The Conservation Commission voted unanimously to fund a detailed forest management plan for the Musquash Conservation Area, to be completed in the next year.
Consulting Forester Charles Moreno presented three types of plans. The most detailed, which the Commission chose, will cost the Town $21,125.
The plan will include Moreno’s research and objectives, fieldwork, forest inventory and a report including hand-drawn maps of the property. Moreno’s report also includes a presentation to the Town of his findings in the Musquash.
“The field work is huge. In the proposals I have, the big difference from the more streamlined resource plan to the more detailed plan is a full forest inventory,” Moreno, who has done some mapping of the conservation area for the Town in the past, told the Commission.
In a summary of the work to be completed during creation of the management plan, Moreno writes that he will conduct research, gathering and studying relevant materials; meet with the Commission to define the Town’s management objectives for the Musquash; complete fieldwork, with findings to tie to the management objectives process; produce a physical and natural features map, a forest/cover type map, a recommendations map and a soils map; prepare the final report; and a final presentation of the report that addressed the purpose of managing the forest and how it is ecologically beneficial.
Additional maps covering specialized wildlife habitat and access planning may also be rendered.
Maps produced as part of the forest management plan will build on Moreno’s maps detailing the original Musquash acreage, which can be converted to GIS (Geographic Information System) format for use on the Town’s GIS system.
“Many properties have a re-inventory every 20 years. It’s really interesting to track the makeup of the forest and take a measure of the sustainability of the management of the forest,” Moreno said.
The Town, which started to conduct an inventory of the Musquash about 10 years ago, has not completed a full inventory of the property, according to Moreno.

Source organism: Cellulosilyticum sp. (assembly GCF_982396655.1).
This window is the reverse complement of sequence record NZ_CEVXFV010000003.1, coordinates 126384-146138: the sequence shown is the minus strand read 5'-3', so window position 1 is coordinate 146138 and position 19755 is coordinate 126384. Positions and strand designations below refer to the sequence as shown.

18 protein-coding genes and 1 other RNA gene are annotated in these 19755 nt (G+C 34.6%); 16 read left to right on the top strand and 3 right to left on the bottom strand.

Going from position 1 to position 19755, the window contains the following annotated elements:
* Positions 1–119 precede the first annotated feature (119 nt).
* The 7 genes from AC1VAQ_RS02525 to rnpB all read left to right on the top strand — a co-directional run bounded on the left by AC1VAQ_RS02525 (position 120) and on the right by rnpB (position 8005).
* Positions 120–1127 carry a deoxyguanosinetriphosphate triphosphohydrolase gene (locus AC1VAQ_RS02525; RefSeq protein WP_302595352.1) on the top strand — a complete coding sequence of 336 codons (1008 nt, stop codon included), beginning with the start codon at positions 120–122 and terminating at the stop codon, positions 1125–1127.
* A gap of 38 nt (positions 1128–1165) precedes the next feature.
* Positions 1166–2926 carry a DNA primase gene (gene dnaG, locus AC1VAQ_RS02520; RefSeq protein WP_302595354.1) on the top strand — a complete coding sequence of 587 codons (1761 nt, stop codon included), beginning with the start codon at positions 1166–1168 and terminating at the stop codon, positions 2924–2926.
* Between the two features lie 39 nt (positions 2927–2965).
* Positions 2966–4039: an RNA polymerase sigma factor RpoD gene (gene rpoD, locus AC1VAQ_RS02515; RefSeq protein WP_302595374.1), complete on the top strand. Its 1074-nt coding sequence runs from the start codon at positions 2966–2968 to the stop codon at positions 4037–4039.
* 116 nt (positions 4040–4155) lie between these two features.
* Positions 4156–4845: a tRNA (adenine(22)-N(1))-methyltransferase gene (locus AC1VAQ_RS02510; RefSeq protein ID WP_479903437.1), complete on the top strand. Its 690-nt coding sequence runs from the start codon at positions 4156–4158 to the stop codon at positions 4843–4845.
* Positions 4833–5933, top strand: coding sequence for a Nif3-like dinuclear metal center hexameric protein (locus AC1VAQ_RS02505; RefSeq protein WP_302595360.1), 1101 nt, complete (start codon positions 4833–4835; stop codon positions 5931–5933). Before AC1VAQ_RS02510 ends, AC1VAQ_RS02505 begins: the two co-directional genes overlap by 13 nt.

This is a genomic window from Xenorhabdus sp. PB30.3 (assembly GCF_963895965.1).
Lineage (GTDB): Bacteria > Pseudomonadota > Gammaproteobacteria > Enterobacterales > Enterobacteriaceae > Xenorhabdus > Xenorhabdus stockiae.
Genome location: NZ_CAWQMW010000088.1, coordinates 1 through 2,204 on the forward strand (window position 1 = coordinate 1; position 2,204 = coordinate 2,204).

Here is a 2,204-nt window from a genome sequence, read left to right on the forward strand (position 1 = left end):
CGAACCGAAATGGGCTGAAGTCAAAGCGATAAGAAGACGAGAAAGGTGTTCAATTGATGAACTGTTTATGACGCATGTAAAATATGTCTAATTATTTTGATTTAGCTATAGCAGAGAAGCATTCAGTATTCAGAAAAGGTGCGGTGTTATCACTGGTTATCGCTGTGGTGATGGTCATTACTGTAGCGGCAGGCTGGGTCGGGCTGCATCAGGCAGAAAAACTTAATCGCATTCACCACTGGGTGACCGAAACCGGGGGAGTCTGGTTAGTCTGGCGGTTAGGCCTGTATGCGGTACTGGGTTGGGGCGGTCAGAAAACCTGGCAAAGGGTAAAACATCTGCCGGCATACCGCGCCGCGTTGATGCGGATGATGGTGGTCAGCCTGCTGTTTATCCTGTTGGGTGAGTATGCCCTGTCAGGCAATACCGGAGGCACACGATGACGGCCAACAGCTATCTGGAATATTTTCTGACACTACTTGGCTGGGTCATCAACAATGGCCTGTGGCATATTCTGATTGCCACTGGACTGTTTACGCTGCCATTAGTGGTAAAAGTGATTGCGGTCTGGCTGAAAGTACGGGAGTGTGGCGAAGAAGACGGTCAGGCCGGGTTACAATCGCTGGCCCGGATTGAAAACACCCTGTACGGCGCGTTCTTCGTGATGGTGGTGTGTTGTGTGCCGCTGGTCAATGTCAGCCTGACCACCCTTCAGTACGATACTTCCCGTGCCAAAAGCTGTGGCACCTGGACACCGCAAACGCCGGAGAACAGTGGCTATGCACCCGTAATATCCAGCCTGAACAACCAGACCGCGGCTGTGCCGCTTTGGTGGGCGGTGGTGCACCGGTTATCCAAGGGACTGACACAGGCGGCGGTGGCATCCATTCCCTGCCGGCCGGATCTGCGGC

Commissioner Deb Lievens noted the forest management plan will help the Commission get a better sense of where future cuts in the Musquash would be most beneficial.
The Commission has a planned cut to be completed this winter, but is waiting to hear from representatives at New Hampshire Fish and Game Division, who are hoping to use grant funding for a cut in Londonderry to create habitat for New England Cottontail.
The cuts help with new growth in the forest and support sustainability, according to Chairman Marge Badois.
The forest management plan would help the Commission ensure the cuts are sustainable long term.
“Having a baseline, you can have a sense for what’s there today and track in the future,” Moreno said. “It’s useful just to see the development of this forest over time.”
“The investment we make today is a long-term investment. It won’t necessarily pay off in two to three years,” Commissioner Mike Speltz said.
“There will be expenses for the forest, such as keeping the New England Cottontail sites managed,” Moreno said. “Knowing what the income projections (from timber harvests) are and knowing what that can help pay for may be helpful. And the sustainability part is huge. It’s a limited resource. There’s a specific number of trees out there and they only grow so fast.
“If you cut too fast, that’s not sustainable,” Moreno noted. “A baseline study every 20 years is a good way to monitor that.”